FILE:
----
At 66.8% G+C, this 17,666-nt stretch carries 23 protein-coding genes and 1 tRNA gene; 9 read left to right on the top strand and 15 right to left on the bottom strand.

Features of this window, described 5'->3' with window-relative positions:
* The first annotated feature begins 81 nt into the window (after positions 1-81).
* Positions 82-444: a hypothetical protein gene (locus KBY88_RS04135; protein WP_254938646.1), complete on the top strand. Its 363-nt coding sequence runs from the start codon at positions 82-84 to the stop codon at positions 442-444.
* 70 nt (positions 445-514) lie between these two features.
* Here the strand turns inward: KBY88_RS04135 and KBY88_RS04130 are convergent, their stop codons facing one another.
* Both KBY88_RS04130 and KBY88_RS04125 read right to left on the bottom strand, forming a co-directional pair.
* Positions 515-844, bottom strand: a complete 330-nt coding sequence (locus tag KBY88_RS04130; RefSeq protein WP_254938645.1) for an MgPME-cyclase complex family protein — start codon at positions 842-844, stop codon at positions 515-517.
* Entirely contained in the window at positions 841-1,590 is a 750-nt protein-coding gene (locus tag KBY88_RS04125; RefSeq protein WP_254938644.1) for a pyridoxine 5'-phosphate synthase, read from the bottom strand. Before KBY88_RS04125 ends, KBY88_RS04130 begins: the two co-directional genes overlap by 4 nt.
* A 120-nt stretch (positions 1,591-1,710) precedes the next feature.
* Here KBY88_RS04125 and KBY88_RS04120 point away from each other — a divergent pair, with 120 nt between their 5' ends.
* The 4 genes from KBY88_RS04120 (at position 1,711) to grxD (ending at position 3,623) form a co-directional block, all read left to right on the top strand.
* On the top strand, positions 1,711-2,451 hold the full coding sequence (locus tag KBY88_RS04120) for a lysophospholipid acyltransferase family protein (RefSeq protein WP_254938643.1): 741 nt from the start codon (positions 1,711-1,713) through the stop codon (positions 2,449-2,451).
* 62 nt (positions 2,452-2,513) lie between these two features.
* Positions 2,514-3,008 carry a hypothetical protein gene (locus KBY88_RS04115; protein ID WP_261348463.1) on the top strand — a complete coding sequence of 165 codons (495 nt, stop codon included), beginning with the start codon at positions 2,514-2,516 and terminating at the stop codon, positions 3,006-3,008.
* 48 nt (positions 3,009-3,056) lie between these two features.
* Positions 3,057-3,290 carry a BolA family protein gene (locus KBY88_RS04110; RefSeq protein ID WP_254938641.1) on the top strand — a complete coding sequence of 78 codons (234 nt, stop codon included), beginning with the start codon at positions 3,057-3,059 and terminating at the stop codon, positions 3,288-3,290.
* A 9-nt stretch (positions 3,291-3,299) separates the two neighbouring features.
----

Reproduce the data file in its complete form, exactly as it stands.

At 66.8% G+C, this 17,666-nt stretch carries 23 protein-coding genes and 1 tRNA gene; 9 read left to right on the top strand and 15 right to left on the bottom strand.

Features of this window, described 5'->3' with window-relative positions:
* The first annotated feature begins 81 nt into the window (after positions 1-81).
* Positions 82-444: a hypothetical protein gene (locus KBY88_RS04135; protein WP_254938646.1), complete on the top strand. Its 363-nt coding sequence runs from the start codon at positions 82-84 to the stop codon at positions 442-444.
* 70 nt (positions 445-514) lie between these two features.
* Here the strand turns inward: KBY88_RS04135 and KBY88_RS04130 are convergent, their stop codons facing one another.
* Both KBY88_RS04130 and KBY88_RS04125 read right to left on the bottom strand, forming a co-directional pair.
* Positions 515-844, bottom strand: a complete 330-nt coding sequence (locus tag KBY88_RS04130; RefSeq protein WP_254938645.1) for an MgPME-cyclase complex family protein — start codon at positions 842-844, stop codon at positions 515-517.
* Entirely contained in the window at positions 841-1,590 is a 750-nt protein-coding gene (locus tag KBY88_RS04125; RefSeq protein WP_254938644.1) for a pyridoxine 5'-phosphate synthase, read from the bottom strand. Before KBY88_RS04125 ends, KBY88_RS04130 begins: the two co-directional genes overlap by 4 nt.
* A 120-nt stretch (positions 1,591-1,710) precedes the next feature.
* Here KBY88_RS04125 and KBY88_RS04120 point away from each other — a divergent pair, with 120 nt between their 5' ends.
* The 4 genes from KBY88_RS04120 (at position 1,711) to grxD (ending at position 3,623) form a co-directional block, all read left to right on the top strand.
* On the top strand, positions 1,711-2,451 hold the full coding sequence (locus tag KBY88_RS04120) for a lysophospholipid acyltransferase family protein (RefSeq protein WP_254938643.1): 741 nt from the start codon (positions 1,711-1,713) through the stop codon (positions 2,449-2,451).
* 62 nt (positions 2,452-2,513) lie between these two features.
* Positions 2,514-3,008 carry a hypothetical protein gene (locus KBY88_RS04115; protein ID WP_261348463.1) on the top strand — a complete coding sequence of 165 codons (495 nt, stop codon included), beginning with the start codon at positions 2,514-2,516 and terminating at the stop codon, positions 3,006-3,008.
* 48 nt (positions 3,009-3,056) lie between these two features.
* Positions 3,057-3,290 carry a BolA family protein gene (locus KBY88_RS04110; RefSeq protein ID WP_254938641.1) on the top strand — a complete coding sequence of 78 codons (234 nt, stop codon included), beginning with the start codon at positions 3,057-3,059 and terminating at the stop codon, positions 3,288-3,290.
* A 9-nt stretch (positions 3,291-3,299) separates the two neighbouring features.